For the 13 weeks to 29 September, William Hill said though total group revenue fell, all divisions performed well, given the current circumstances surrounding the novel coronavirus (Covid-19) pandemic.
The operator benefitted from the return of major sporting leagues and events following their Covid-19 suspensions. However, it added, as fixtures are out of step with prior years and events taking place behind closed doors, results have been more unpredictable.
This, the bookmaker said, contributed to volatile gross win margins, something it expects to continue into Q4 and potentially beyond.
“We are very pleased with the trading performance of the group, which has been borne out of the commitment, resilience and hard work of our teams across the business, and I could not be prouder of them,” chief executive Ulrik Bengtsson said.
Looking at individual divisions’ performances, online revenue was up 4% year-on-year, with the contribution from the British market rising 4%, and international operations 6%.
Gaming net revenue from online was up 8% year-on-year in Q3, with the amount spent on sports betting also rising 3%.
In Great Britain, William Hill rolled out a number of new features including a revamped betslip, the first significant update of its offering in the country in five years. This was introduced before the start of the new English Premier League season in September.
Its international online offering was also strengthened, with an updated version of the Mr Green-branded live casino, which the operator said offers an improved player experience across multiple regions.
The bookmaker also noted that its international online segment could be set for further growth, should it secure online sports betting and igaming licences in Germany. While the operator was not among the first betting licensees, it is in the process of applying, and can offer online casino in the market under the transition period that began last week.
Taking into account a multi-brand approach and returning advertising capabilities, the bookmaker said earnings before interest, tax, depreciation and amortisation (EBITDA) contribution from Germany for 2021 will be reduced by around £10m (€11.0m/$13.0m).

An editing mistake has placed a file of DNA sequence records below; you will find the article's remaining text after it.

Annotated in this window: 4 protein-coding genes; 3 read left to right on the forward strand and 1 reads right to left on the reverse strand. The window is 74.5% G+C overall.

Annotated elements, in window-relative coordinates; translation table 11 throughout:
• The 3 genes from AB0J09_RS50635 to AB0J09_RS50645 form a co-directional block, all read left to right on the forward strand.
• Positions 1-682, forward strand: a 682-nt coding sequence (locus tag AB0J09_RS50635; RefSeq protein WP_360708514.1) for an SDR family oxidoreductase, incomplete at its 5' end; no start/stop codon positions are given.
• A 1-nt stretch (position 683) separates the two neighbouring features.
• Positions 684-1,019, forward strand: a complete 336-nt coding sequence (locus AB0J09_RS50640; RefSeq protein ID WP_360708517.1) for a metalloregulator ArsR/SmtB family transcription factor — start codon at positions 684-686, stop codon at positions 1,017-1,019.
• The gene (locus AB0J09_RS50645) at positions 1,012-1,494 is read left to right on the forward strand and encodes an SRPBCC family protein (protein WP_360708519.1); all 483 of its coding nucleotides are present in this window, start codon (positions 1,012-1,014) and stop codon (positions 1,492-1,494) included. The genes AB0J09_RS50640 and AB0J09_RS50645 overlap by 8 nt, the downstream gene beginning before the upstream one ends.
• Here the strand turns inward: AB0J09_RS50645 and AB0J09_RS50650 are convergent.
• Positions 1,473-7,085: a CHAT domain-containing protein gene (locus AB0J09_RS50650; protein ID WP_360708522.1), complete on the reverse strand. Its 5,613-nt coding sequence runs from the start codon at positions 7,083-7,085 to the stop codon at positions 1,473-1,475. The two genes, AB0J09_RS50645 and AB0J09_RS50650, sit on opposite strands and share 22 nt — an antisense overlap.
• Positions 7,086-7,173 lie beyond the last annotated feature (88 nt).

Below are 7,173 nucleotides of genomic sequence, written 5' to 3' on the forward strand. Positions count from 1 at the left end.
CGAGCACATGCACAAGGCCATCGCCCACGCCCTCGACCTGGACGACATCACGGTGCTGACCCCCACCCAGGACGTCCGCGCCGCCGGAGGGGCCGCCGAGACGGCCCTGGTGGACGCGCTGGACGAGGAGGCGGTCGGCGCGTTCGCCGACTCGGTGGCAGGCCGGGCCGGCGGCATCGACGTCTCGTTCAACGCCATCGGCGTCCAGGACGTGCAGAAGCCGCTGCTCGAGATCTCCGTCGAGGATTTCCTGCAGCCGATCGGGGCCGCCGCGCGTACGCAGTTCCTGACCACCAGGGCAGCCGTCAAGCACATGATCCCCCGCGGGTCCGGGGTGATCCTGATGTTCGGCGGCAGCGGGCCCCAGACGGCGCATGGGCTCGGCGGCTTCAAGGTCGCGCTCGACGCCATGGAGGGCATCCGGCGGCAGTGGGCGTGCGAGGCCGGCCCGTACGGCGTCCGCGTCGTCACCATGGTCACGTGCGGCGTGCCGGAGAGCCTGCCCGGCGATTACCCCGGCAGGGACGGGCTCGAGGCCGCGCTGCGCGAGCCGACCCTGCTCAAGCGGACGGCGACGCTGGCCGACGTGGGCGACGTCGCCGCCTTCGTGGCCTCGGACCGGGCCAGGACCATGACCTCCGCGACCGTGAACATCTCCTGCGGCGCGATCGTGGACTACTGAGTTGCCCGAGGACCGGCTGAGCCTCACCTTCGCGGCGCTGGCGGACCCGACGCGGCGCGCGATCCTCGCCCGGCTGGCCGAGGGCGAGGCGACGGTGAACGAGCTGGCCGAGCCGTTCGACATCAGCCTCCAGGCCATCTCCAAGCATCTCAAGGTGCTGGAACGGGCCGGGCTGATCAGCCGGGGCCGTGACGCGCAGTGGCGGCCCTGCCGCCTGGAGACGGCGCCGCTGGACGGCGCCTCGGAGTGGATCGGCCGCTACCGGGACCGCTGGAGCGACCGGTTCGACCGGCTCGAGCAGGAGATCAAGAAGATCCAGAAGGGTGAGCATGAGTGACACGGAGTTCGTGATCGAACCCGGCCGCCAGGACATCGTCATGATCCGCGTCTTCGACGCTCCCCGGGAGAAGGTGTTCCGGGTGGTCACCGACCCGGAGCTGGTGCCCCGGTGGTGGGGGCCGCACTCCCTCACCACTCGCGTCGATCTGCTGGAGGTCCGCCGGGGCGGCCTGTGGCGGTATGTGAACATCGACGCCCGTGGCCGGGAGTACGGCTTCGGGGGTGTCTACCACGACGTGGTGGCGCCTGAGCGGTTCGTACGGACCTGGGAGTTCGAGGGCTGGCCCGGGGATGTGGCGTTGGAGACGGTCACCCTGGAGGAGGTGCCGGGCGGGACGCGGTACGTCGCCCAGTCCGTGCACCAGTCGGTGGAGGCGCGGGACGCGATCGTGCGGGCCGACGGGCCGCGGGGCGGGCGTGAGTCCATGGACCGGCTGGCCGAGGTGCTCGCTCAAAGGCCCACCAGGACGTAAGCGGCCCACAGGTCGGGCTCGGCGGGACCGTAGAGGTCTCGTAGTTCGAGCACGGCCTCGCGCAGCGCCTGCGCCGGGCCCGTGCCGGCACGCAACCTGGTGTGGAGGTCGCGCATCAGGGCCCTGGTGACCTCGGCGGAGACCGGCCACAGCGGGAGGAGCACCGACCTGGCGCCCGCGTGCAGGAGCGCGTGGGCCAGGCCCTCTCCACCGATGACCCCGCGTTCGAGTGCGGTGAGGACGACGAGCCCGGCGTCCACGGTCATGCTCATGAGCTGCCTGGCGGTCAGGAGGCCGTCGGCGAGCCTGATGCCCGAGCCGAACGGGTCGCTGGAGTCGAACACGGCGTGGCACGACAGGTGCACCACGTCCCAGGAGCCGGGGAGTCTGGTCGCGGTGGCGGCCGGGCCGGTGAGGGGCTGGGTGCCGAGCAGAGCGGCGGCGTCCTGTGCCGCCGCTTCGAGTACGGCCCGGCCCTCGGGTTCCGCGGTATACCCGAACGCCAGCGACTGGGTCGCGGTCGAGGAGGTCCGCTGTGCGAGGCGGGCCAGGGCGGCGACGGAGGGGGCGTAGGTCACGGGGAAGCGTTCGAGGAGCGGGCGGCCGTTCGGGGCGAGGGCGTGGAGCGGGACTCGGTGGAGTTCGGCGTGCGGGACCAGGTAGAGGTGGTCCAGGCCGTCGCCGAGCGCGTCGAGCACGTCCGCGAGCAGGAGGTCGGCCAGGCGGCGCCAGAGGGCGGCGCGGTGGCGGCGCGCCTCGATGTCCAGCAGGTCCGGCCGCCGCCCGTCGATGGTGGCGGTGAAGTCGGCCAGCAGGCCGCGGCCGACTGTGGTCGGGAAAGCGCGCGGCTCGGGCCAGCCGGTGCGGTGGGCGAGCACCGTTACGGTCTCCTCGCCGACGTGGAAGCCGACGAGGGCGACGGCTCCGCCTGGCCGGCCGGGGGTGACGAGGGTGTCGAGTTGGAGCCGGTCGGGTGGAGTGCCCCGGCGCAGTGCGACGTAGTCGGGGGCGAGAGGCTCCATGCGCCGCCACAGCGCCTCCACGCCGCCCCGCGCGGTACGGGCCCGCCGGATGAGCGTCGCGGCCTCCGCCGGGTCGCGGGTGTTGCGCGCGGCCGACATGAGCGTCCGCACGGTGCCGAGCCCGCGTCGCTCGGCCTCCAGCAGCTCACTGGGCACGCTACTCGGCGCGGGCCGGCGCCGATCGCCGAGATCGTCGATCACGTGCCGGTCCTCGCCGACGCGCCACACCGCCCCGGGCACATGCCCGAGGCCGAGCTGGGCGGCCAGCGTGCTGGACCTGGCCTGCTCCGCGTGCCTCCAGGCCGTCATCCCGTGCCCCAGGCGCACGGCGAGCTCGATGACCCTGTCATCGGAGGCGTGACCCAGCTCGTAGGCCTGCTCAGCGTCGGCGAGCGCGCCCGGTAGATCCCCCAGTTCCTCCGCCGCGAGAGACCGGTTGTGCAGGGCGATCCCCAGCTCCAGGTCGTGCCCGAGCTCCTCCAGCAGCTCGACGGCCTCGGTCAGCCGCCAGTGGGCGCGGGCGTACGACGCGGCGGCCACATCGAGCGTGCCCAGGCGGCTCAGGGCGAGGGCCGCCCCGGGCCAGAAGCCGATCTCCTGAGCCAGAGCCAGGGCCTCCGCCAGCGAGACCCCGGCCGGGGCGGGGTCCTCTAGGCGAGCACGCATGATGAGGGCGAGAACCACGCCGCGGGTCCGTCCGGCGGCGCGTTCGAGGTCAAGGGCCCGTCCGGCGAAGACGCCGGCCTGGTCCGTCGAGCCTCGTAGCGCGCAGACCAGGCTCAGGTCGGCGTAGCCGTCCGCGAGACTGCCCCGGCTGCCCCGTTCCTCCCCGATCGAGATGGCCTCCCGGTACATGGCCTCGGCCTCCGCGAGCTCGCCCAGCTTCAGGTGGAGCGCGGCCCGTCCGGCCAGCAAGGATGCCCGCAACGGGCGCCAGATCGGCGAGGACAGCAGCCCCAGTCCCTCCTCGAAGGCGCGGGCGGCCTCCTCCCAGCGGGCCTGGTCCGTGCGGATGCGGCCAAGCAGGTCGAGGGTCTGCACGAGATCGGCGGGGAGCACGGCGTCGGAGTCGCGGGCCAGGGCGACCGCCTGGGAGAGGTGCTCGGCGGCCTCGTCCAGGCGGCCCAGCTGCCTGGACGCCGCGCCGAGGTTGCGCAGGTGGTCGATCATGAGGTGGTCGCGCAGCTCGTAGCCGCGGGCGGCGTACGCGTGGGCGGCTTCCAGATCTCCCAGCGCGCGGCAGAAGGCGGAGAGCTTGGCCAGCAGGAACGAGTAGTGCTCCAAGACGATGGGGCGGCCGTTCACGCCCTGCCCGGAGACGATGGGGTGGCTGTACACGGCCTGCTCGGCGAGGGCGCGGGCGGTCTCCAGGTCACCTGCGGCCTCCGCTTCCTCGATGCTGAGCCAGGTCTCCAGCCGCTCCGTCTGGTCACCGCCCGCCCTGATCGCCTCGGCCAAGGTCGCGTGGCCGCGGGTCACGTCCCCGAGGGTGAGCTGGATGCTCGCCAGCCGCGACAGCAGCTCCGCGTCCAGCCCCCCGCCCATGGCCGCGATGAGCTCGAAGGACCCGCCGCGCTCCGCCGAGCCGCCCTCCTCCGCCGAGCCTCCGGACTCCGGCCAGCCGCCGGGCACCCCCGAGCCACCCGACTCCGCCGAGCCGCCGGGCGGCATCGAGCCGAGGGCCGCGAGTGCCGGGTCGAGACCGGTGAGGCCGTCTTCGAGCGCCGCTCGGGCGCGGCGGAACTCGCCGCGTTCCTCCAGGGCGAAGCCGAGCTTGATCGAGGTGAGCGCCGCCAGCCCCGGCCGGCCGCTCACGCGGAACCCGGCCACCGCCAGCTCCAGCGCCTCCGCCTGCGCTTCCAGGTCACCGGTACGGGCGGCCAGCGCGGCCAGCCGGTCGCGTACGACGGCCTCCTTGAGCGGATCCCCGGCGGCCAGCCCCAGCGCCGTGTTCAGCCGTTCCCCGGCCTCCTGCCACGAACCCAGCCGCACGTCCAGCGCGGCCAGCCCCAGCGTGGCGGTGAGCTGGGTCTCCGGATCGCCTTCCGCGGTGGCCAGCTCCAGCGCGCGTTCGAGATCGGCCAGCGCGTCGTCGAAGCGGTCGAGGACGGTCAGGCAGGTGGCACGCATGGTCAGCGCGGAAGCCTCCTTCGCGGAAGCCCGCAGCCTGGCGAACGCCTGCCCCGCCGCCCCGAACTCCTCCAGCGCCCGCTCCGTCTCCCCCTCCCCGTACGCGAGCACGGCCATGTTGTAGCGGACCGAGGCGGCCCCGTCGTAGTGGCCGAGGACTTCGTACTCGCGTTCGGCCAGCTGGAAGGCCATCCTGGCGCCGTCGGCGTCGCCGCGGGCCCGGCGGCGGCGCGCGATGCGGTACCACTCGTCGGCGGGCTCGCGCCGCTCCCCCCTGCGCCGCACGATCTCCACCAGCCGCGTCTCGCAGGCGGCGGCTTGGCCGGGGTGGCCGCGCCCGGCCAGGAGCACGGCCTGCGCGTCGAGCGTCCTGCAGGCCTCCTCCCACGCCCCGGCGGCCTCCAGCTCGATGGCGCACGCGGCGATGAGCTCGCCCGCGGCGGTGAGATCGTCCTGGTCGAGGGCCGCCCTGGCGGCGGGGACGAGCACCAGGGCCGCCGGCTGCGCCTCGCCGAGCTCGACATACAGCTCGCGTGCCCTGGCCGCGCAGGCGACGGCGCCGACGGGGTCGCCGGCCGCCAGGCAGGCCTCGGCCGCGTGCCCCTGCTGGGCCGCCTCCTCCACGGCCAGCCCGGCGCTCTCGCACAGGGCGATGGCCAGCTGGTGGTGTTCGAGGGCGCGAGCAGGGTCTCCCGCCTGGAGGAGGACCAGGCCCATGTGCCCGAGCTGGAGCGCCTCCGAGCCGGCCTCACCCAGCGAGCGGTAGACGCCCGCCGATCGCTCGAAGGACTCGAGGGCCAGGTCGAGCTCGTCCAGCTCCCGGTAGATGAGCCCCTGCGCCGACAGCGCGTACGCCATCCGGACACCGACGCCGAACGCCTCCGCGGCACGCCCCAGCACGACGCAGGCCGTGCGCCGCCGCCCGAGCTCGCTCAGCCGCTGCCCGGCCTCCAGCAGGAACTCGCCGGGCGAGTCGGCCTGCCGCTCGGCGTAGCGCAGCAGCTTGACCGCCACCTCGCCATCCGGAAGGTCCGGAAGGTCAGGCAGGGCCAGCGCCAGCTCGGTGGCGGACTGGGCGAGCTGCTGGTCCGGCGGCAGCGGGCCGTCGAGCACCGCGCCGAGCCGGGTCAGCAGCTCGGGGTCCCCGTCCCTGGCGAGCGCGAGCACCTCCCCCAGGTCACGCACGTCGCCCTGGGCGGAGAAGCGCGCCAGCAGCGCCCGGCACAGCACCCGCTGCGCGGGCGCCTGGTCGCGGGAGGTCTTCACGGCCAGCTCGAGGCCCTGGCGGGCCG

However, despite online growth, the operator’s retail business continued to struggle. Revenue for the division fell 2% on a like-for-like basis, excluding sites permanently closed in the prior and current years.
Gaming net revenue from retail was up 2% on last year, but sports betting spend fell 4%.
Betting shops in the UK were permitted to reopen from 15 June, with William Hill having staged a phased reopening of its estate, operating 1,414 shops during the period. This came after the operator decided against reopening 119 shops following the Covid-19 shut-down.
The operator is now looking to closely align its retail and online experiences, to offer customers a seamless experience across both channels.
This resumption of retail operations, coupled with efforts to preserve cash and protect liquidity early in the pandemic, meant the business has committed to repaying £24.5m of Coronavirus Job Retention Scheme funds from the government.
However, recent announcements regarding regional lockdowns in the UK, as well as continued restrictions on Scottish shops, could impact performance into Q4, William Hill warned.
Around 10% of its retail estate is located in areas currently classed as ‘very high’ risk in the government’s three-tier Covid-19 rating system, under which betting shops are forced to close.
William Hill said the closure of 100 shops for four weeks would reduce EBITDA by around £2m, excluding the benefit from job support schemes.
Turning to the US, William Hill said that in-person wagering was slower to resume, as major league sports such as Major League Baseball and the National Basketball did not return until late July.
However, net revenue in the US increased by 10% year-on-year, with gaming net revenue up by more than 100%, and sportsbook wagers rising 55%.
Eldorado Resorts’ acquisition of Caesars, meanwhile, has given William Hill scope to roll out retail sportsbooks in all properties owned by the enlarged business.
“We have moved the company forward with our relentless focus on our customers, enhancing the competitiveness of our product, and maintaining player safety as one of our highest priorities,” Bengtsson said.
“We have reinvigorated the leadership team and they, in turn, have empowered their teams to deliver on our plans.”
In terms of year-to-date performance, group revenue for the 39 weeks to 29 September was down 25% on a year-on-year basis.
Online revenue was up 2%, though this was primarily down to 14% growth from international online activities, with UK revenue down 4%.
Retail revenue fell 35%, with William Hill having bit hit hard by Covid-19 closures, and it was similar for its operations in the US, where revenue was down 14% year-on-year.